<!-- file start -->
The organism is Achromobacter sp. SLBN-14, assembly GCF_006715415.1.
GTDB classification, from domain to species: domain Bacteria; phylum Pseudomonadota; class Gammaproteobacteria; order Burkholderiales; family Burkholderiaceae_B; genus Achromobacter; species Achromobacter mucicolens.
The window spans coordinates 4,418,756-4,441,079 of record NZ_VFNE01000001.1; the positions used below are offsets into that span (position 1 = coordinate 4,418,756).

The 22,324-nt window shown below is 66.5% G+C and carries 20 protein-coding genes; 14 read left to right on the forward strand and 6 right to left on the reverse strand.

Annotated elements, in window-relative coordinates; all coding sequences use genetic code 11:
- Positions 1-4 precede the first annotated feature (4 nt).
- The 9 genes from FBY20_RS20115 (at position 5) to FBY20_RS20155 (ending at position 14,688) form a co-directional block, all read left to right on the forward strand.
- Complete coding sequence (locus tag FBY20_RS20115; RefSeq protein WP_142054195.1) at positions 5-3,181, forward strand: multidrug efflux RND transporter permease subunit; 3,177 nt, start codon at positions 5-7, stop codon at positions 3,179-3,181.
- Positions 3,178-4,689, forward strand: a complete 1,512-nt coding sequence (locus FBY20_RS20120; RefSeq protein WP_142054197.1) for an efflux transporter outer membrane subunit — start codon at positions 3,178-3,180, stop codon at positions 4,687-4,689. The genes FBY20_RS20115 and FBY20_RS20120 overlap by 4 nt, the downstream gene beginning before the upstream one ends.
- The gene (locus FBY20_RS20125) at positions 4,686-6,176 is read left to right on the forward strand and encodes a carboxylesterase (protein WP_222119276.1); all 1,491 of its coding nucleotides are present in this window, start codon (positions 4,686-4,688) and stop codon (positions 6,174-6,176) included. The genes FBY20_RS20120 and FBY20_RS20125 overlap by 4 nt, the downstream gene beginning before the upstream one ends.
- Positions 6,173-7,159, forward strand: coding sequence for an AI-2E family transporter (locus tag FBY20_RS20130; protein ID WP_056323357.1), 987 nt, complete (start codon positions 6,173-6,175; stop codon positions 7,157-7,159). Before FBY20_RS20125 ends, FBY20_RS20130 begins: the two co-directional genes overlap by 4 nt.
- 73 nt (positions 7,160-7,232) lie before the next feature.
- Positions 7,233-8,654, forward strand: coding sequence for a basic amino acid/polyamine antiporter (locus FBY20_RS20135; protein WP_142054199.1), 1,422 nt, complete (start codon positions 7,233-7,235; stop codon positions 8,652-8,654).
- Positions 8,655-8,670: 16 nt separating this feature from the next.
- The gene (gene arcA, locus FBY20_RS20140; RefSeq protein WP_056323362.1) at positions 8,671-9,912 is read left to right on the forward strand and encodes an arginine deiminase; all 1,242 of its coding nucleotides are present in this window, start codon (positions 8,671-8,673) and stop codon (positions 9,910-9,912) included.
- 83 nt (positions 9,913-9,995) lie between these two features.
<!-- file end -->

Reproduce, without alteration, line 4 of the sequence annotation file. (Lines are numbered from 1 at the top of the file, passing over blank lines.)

The 22,324-nt window shown below is 66.5% G+C and carries 20 protein-coding genes; 14 read left to right on the forward strand and 6 right to left on the reverse strand.